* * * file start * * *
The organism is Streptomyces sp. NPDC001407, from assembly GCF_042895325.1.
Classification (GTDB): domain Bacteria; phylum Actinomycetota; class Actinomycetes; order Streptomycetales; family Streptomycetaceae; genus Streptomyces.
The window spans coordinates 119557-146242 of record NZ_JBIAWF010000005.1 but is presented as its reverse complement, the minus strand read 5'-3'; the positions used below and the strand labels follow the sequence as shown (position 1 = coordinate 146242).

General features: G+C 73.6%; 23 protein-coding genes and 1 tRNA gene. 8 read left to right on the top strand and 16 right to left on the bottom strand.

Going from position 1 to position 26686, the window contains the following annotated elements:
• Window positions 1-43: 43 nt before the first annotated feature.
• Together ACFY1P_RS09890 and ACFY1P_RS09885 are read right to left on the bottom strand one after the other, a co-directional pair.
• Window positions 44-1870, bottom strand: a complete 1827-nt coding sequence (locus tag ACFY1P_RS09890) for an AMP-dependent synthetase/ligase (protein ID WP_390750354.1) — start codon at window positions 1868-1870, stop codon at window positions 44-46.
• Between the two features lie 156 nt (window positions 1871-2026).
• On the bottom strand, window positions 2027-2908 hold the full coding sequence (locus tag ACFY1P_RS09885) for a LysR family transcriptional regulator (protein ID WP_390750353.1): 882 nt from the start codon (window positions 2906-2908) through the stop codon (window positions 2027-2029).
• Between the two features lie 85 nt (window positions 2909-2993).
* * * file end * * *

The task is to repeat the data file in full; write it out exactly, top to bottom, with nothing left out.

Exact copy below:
The organism is Streptomyces sp. NPDC001407, from assembly GCF_042895325.1.
Classification (GTDB): domain Bacteria; phylum Actinomycetota; class Actinomycetes; order Streptomycetales; family Streptomycetaceae; genus Streptomyces.
The window spans coordinates 119557-146242 of record NZ_JBIAWF010000005.1 but is presented as its reverse complement, the minus strand read 5'-3'; the positions used below and the strand labels follow the sequence as shown (position 1 = coordinate 146242).

General features: G+C 73.6%; 23 protein-coding genes and 1 tRNA gene. 8 read left to right on the top strand and 16 right to left on the bottom strand.

Going from position 1 to position 26686, the window contains the following annotated elements:
• Window positions 1-43: 43 nt before the first annotated feature.
• Together ACFY1P_RS09890 and ACFY1P_RS09885 are read right to left on the bottom strand one after the other, a co-directional pair.
• Window positions 44-1870, bottom strand: a complete 1827-nt coding sequence (locus tag ACFY1P_RS09890) for an AMP-dependent synthetase/ligase (protein ID WP_390750354.1) — start codon at window positions 1868-1870, stop codon at window positions 44-46.
• Between the two features lie 156 nt (window positions 1871-2026).
• On the bottom strand, window positions 2027-2908 hold the full coding sequence (locus tag ACFY1P_RS09885) for a LysR family transcriptional regulator (protein ID WP_390750353.1): 882 nt from the start codon (window positions 2906-2908) through the stop codon (window positions 2027-2029).
• Between the two features lie 85 nt (window positions 2909-2993).